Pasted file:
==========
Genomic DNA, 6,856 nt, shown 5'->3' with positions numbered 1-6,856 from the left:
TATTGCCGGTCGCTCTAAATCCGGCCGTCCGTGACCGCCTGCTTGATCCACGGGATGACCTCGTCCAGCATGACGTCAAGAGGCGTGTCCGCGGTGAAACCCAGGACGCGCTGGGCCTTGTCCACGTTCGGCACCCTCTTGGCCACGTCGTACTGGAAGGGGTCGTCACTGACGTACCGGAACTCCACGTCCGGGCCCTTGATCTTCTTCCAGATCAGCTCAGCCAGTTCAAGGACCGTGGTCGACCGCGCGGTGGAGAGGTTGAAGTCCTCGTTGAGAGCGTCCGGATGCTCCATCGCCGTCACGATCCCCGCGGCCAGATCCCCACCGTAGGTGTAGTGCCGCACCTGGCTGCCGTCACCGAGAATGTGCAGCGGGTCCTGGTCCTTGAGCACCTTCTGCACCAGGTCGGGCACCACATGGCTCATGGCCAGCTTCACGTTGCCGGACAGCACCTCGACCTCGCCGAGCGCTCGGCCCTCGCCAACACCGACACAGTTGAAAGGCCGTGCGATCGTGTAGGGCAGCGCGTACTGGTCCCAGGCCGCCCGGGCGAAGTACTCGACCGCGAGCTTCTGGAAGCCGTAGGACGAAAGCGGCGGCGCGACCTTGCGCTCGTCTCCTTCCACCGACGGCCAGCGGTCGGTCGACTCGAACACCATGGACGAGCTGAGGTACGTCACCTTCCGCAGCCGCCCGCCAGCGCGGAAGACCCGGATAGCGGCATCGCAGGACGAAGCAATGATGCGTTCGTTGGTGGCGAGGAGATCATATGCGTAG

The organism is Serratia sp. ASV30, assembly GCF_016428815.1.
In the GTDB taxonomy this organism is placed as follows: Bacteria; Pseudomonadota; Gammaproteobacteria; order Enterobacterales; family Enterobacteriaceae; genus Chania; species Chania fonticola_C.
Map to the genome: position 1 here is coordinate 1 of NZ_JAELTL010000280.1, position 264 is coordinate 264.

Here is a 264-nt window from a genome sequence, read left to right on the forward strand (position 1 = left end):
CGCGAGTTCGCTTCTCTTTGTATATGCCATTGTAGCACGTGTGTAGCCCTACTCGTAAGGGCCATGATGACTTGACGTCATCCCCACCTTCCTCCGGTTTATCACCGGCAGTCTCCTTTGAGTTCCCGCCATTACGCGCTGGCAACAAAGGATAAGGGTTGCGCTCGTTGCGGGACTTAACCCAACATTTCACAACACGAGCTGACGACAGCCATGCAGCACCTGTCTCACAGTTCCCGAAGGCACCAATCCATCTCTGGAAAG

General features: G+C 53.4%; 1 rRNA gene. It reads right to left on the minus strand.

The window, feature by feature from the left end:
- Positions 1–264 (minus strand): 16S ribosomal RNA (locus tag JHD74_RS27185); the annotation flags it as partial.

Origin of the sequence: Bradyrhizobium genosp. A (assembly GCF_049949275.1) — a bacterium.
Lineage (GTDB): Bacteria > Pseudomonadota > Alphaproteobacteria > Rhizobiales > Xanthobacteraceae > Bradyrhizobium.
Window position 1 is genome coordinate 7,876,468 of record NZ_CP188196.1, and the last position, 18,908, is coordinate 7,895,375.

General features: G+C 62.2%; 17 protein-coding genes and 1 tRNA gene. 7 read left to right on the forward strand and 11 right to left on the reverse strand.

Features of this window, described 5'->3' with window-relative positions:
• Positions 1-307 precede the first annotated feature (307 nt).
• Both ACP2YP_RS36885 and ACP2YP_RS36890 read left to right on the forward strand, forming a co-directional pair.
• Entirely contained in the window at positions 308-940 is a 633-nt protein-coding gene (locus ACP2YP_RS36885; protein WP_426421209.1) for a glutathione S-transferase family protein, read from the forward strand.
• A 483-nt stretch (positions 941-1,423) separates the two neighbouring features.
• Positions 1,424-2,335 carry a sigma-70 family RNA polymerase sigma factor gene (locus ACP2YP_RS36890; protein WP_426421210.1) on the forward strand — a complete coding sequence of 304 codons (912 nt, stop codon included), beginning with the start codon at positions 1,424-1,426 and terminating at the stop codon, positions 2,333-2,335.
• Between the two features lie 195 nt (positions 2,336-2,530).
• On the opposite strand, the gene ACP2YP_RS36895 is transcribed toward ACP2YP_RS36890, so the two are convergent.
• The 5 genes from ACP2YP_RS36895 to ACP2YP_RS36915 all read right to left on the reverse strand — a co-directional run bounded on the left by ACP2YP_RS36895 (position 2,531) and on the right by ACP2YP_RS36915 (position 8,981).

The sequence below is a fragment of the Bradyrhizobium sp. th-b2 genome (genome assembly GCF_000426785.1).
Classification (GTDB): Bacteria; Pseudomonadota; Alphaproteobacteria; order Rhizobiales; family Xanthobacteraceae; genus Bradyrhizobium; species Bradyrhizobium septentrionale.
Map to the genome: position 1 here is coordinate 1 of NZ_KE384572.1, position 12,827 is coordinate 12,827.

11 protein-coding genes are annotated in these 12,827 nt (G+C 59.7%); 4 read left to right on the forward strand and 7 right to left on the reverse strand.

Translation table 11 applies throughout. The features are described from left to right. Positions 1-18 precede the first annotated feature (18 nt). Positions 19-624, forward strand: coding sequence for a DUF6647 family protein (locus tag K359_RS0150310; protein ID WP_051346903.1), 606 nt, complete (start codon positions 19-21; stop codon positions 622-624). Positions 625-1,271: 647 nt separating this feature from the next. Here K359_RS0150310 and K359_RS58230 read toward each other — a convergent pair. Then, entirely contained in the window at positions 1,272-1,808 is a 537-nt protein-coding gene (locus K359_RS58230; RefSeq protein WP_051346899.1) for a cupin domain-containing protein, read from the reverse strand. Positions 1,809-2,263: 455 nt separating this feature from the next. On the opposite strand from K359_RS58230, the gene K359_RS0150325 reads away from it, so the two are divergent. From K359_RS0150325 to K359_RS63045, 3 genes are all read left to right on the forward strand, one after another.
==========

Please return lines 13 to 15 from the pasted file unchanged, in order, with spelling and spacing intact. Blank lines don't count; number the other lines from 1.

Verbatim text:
Window position 1 is genome coordinate 7,876,468 of record NZ_CP188196.1, and the last position, 18,908, is coordinate 7,895,375.

General features: G+C 62.2%; 17 protein-coding genes and 1 tRNA gene. 7 read left to right on the forward strand and 11 right to left on the reverse strand.

Features of this window, described 5'->3' with window-relative positions: